There were similar vows made by anti-nuclear activists at other events marking the anniversary, including in the United States.
In the city of Hiroshima Monday, about 40,000 survivors, residents and visitors from around the world observed a moment of silence as they gathered in the Peace Park built at the dead center of where the bomb was dropped on August 6, 1945, by the U.S. B-29 bomber Enola Gay.
An estimated 140,000 people were killed instantly or died within a few months after the bombing. Three days later, another U.S. airplane dropped a plutonium bomb on the city of Nagasaki, killing about 80,000 people.
"Japan has been taking the path toward global peace for 62 years since World War II. The tragedies of Hiroshima and Nagasaki should never be repeated in any place on Earth," said the Japanese prime minister, in a speech at the Hiroshima ceremony.
"We will take an initiative in the international community and devote ourselves wholeheartedly toward the abolition of nuclear weapons and realization of peace," Abe said.
The mayor of Hiroshima took an even stronger stand, combining his anti-nuclear stance with criticism of the United States.
"The Japanese government must humbly learn the atom bomb victims' reality and philosophy, and they are responsible for sending out the message to the world," said Hiroshima Mayor Tadatoshi Akiba. "The Japanese government should comply with the nation's pacifist Constitution as it is and clearly say no to wrong and outdated policies of the United States."
This year's memorial comes at a particularly sensitive time for Japan.
Following North Korea's first nuclear test explosion last Oct. 9, some prominent Japanese politicians have suggested Tokyo should at least debate development of nuclear weapons. Their remarks prompted Abe and other top officials to state Japan will not stray from its three long-standing principles of not possessing, developing or allowing nuclear weapons on Japanese soil.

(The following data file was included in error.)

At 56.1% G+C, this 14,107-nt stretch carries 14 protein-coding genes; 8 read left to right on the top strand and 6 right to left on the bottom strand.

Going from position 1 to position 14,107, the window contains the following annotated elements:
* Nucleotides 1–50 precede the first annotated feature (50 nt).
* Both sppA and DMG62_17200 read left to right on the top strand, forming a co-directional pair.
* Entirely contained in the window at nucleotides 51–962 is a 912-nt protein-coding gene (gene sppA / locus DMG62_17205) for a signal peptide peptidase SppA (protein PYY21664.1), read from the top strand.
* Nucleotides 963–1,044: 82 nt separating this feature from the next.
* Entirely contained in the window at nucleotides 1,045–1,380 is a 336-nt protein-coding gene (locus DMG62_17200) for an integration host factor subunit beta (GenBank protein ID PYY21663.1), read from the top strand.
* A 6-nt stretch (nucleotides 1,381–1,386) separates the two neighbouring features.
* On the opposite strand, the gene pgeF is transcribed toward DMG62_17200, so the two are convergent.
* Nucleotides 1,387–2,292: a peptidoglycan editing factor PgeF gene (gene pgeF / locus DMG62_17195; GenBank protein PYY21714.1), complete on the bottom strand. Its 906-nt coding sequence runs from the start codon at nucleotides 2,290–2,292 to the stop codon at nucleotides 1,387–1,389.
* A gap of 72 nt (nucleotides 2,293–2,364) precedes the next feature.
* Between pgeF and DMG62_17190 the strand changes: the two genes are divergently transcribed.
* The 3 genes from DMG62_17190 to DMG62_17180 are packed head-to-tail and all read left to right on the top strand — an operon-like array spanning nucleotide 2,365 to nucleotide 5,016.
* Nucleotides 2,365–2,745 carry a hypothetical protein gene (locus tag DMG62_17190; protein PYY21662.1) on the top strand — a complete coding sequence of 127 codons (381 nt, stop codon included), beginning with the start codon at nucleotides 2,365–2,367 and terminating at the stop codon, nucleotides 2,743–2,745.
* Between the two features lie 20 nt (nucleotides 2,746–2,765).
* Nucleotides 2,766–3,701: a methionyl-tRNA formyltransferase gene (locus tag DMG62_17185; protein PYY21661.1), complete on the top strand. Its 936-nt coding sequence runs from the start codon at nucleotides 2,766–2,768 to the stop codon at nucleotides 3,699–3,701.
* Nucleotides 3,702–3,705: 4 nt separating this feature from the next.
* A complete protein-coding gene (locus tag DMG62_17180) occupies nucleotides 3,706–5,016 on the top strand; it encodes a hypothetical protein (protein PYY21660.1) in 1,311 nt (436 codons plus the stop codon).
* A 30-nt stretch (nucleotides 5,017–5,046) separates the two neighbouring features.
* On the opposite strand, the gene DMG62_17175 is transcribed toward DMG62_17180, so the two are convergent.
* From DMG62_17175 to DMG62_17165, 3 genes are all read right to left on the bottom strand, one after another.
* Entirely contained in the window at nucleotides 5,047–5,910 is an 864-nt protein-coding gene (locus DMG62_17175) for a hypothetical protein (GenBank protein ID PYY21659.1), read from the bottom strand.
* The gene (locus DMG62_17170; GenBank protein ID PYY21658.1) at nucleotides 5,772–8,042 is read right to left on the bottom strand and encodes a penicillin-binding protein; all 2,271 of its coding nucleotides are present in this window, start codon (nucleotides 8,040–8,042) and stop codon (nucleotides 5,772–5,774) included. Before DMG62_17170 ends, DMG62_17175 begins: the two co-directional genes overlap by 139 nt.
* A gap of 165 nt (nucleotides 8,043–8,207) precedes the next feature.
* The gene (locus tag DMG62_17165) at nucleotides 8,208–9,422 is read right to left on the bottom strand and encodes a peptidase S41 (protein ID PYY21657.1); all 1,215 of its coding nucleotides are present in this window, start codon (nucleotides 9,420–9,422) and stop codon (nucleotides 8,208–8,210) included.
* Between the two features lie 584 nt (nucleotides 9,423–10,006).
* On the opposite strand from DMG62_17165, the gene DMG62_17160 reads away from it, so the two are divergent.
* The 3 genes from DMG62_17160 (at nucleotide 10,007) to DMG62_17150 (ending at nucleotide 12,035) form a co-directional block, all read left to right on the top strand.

Last month, Defense Minister Fumio Kyuma resigned amid a public outcry over his having suggested that the U.S. atomic bombings may have been justified.
Abe reiterated Monday that Japan will remain committed to the country's non-nuclear principles.
"We promise that we will comply with provisions of the Constitution, sincerely seek global peace, and adhere to the three non-nuclear principles," he said.
In a message marking the anniversary, U.N. Secretary-General Ban Ki-moon said nuclear proliferation is "one of the most pressing problems confronting our world."
"Today our challenge ... is to make the world safer for succeeding generations. This requires us to continue to work toward a world free of nuclear dangers, and ultimately, of nuclear weapons," Ban said in the message, delivered by Sergio de Queiroz Duarte, the U.N.'s high representative for disarmament affairs.
There are about 252,000 survivors of the attacks, according to the health ministry. Many have developed various illnesses caused by radiation exposure, including cancer and liver diseases.
Abe, in a meeting of survivors on Sunday, proposed a plan to relax some screening requirements so that more victims can get extensive medical support from the government. Currently only a restricted number of bomb victims meet the criteria for receiving special medical aid.
Ceremonies will also be held on Thursday's anniversary of the Nagasaki attack.
Japan surrendered on Aug. 15, 1945, bringing World War II to an end.